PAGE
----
Good design is a smart investment. Many people resort to stores like Ikea or Cost Plus World Market because they’re attracted to modern design at a cheap price point – but that’s just it, it’s cheap. Items from these types of places are mass-produced, constructed with flimsy materials and only last 2-5 years. Seeking quality products that will stand the test of time is crucial so you don’t find yourself replacing items every couple of years, which ends up costing a lot more in the end.
Working with a designer helps you to acquire well-made pieces. Designers know where to find authentic furnishings, art and accessories so you can curate a collection of solidly crafted and artisan pieces that reflect you and your lifestyle. Rather than picking a sofa from a big brand’s catalogue a designer can direct you to a fabricator that takes time and care producing sound construction with custom fabric finishes so you get exactly what you need and want. They will also help you to find vintage pieces made of real wood instead of plywood or MDF.
As far as decorative pieces go, think of hanging a print you saw online in your living room. Now imagine that print manufactured thousands of times, which means it’s hanging in thousands of other people’s living room. The look becomes factory-like since it’s been replicated so many times. Aside from that, the art and objects from big brands can actually be very comparable in price to one-of-a-kind pieces. The big brands charge you like you’re purchasing art, when you’re actually buying a straight up copy, a replica rather than something made by an artisan. Sort of takes away from the idea of art as being unique, doesn’t it?
It’s also important to consider textiles as an investment. Materials can impact your lifestyle, mood and health. If you pick up bargain throw pillows for example you could be facing a few issues as they’re made from economy-rate fabric and filling. They could have dyes that aren’t set well which could bleed if you spot clean them and then seep onto your sofa or clothing. They could also be made of highly flammable materials which are not only dangerous around candles but aggravate asthma symptoms. Regardless of the hazards that come along with cheap materials they also don’t feel very good to snuggle up to. Imagine laying your head on chemically altered acrylic versus cotton or velvet. Your face (and nose) would be happy you went with the superior pillow.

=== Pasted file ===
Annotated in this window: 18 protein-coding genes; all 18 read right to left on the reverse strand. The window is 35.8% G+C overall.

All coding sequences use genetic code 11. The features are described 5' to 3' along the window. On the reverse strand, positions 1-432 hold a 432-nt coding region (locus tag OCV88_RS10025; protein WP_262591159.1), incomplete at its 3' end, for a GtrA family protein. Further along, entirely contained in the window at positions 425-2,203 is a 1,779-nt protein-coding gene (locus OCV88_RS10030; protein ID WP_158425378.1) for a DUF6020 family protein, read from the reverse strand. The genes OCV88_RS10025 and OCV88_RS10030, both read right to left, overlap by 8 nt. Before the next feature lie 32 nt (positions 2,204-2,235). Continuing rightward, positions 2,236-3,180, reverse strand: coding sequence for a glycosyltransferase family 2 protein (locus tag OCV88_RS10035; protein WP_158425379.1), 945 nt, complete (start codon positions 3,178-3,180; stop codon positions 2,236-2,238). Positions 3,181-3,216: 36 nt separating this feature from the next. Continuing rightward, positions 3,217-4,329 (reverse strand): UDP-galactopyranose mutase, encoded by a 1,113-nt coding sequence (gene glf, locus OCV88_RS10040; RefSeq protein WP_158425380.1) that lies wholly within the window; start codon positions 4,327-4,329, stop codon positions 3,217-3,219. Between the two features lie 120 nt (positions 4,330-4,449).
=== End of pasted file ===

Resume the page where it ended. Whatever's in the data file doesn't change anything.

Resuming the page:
Also be cautious of phony finishes. For instance some products may say their bronze, but they could actually just be an aluminum substrate with a dark powder coating. How disappointing to get such a lightweight piece with a top layer that chips off. Bronze should be heavy and durable – it can sustain years of use and maintain it’s allure whereas a copycat could scratch, bend or break.
If you’re not working with a designer who can help you locate quality items try your best to read descriptions and labels so you know what you’re getting before you make a purchase.